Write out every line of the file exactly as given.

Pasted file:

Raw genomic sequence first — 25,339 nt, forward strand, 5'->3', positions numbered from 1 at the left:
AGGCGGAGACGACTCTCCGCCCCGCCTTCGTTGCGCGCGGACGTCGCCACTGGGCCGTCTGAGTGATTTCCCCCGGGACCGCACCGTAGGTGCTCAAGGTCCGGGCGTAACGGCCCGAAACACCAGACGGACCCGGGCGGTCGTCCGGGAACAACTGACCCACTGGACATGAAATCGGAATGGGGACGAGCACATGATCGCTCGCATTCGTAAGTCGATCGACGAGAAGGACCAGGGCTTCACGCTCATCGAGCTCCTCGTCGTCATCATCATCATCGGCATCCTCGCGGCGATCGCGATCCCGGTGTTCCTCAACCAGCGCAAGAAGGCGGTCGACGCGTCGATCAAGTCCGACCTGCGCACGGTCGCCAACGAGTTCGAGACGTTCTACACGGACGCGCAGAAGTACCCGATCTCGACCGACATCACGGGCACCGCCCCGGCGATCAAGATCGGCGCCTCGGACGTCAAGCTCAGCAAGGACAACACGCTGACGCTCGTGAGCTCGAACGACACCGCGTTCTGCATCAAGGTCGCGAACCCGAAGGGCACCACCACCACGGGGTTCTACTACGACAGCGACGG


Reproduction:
Raw genomic sequence first — 25,339 nt, forward strand, 5'->3', positions numbered from 1 at the left:
AGGCGGAGACGACTCTCCGCCCCGCCTTCGTTGCGCGCGGACGTCGCCACTGGGCCGTCTGAGTGATTTCCCCCGGGACCGCACCGTAGGTGCTCAAGGTCCGGGCGTAACGGCCCGAAACACCAGACGGACCCGGGCGGTCGTCCGGGAACAACTGACCCACTGGACATGAAATCGGAATGGGGACGAGCACATGATCGCTCGCATTCGTAAGTCGATCGACGAGAAGGACCAGGGCTTCACGCTCATCGAGCTCCTCGTCGTCATCATCATCATCGGCATCCTCGCGGCGATCGCGATCCCGGTGTTCCTCAACCAGCGCAAGAAGGCGGTCGACGCGTCGATCAAGTCCGACCTGCGCACGGTCGCCAACGAGTTCGAGACGTTCTACACGGACGCGCAGAAGTACCCGATCTCGACCGACATCACGGGCACCGCCCCGGCGATCAAGATCGGCGCCTCGGACGTCAAGCTCAGCAAGGACAACACGCTGACGCTCGTGAGCTCGAACGACACCGCGTTCTGCATCAAGGTCGCGAACCCGAAGGGCACCACCACCACGGGGTTCTACTACGACAGCGACGG